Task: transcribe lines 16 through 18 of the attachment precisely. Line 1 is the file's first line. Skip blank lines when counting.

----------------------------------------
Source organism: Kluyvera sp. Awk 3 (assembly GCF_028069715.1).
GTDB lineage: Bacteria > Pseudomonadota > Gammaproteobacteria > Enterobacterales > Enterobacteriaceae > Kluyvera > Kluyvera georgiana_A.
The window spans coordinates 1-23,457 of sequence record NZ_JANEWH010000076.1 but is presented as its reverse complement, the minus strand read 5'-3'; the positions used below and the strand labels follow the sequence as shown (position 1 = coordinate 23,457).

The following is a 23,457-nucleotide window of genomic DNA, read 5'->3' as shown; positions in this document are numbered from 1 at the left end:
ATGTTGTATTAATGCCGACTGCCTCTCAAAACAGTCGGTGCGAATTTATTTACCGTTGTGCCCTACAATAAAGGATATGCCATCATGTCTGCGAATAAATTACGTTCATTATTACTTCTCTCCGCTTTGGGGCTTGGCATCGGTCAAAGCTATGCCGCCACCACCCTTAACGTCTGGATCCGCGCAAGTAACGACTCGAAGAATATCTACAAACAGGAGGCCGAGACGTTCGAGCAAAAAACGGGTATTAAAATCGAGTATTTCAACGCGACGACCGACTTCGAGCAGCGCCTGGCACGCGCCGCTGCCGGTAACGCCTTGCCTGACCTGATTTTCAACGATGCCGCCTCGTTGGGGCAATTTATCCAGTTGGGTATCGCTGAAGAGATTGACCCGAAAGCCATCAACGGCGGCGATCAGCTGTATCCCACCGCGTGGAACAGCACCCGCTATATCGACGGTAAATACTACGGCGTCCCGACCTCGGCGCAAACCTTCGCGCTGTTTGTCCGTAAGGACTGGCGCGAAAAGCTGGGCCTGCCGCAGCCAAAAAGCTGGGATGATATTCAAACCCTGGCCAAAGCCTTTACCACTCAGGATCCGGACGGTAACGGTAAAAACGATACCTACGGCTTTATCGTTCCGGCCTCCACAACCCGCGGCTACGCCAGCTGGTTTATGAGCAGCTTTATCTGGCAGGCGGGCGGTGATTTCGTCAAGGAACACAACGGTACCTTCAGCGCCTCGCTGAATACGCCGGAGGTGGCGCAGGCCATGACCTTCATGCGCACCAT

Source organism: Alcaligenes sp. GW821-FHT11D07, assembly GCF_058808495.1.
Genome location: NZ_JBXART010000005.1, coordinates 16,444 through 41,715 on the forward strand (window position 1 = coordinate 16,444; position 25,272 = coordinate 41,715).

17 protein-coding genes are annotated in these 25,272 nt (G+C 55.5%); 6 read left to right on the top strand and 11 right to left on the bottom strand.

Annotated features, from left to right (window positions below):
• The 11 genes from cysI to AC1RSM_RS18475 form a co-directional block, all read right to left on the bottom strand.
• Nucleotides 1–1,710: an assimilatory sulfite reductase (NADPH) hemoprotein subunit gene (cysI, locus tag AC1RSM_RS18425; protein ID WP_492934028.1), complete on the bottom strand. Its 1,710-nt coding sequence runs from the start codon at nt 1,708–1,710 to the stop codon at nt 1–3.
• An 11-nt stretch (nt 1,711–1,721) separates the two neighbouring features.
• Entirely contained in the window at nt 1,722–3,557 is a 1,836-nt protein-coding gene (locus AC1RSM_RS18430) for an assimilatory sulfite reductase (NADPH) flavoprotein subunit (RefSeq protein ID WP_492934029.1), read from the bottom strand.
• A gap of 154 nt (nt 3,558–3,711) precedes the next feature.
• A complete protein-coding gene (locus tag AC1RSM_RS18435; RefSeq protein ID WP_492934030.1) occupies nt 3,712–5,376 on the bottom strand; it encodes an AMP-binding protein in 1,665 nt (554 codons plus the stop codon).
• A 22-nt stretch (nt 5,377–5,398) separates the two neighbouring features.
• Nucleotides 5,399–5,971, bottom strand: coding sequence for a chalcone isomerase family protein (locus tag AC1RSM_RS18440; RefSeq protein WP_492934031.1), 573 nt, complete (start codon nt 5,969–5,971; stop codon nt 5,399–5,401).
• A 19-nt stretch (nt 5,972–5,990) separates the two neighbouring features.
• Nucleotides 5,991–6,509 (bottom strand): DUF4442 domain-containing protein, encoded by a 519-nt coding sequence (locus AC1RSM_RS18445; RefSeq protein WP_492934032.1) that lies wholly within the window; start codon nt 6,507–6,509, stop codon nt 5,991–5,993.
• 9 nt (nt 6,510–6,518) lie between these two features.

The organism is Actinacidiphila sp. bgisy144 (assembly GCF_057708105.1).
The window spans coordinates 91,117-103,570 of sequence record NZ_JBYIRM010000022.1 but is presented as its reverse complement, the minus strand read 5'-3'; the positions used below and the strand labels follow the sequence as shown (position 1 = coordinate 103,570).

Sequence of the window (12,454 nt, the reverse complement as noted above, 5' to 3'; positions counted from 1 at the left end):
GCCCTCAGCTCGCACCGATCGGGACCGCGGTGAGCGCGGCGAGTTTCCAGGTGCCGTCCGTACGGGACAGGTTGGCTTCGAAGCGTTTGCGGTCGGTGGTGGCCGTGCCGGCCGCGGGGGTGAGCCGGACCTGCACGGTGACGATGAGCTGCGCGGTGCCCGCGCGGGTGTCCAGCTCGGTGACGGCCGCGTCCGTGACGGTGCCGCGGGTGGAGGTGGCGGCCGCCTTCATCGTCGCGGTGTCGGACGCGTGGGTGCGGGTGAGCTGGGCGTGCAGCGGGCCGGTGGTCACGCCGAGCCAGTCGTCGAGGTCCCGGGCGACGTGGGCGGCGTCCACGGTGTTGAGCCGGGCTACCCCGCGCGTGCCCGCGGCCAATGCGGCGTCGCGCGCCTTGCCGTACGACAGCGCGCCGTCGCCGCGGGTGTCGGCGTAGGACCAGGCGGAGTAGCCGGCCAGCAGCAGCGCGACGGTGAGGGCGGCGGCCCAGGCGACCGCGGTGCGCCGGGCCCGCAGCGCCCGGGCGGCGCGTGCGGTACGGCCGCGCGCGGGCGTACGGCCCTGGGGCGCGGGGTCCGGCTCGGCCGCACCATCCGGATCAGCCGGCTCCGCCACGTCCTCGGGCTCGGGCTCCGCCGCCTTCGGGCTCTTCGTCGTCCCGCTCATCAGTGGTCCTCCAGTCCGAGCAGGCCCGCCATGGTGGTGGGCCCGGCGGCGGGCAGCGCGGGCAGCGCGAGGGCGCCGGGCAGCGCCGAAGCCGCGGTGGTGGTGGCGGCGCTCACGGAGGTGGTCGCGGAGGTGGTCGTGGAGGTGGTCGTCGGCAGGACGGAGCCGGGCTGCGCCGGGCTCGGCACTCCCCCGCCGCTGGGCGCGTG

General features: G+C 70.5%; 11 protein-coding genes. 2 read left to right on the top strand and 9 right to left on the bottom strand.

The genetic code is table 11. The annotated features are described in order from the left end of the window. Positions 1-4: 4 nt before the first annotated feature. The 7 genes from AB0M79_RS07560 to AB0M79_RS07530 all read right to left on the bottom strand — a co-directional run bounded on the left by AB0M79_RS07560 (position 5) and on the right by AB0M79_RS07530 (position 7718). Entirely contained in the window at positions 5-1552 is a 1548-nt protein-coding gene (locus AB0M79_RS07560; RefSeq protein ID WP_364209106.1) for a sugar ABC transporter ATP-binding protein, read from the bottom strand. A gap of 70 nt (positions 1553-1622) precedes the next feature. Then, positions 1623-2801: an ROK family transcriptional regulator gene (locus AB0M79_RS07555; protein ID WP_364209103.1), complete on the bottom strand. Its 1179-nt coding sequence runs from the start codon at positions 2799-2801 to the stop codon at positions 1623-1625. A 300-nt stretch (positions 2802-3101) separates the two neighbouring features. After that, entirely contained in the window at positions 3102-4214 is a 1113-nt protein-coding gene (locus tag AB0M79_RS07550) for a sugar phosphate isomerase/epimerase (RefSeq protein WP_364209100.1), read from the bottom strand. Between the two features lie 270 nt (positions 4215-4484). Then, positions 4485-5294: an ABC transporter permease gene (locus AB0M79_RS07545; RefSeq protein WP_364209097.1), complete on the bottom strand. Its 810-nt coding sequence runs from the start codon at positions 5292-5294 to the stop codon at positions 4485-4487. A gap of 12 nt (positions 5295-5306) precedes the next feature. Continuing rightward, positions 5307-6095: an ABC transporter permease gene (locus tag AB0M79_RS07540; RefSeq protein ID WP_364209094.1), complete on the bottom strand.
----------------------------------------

• A 22-nt stretch (nt 5,377–5,398) separates the two neighbouring features.
• Nucleotides 5,399–5,971, bottom strand: coding sequence for a chalcone isomerase family protein (locus tag AC1RSM_RS18440; RefSeq protein WP_492934031.1), 573 nt, complete (start codon nt 5,969–5,971; stop codon nt 5,399–5,401).
• A 19-nt stretch (nt 5,972–5,990) separates the two neighbouring features.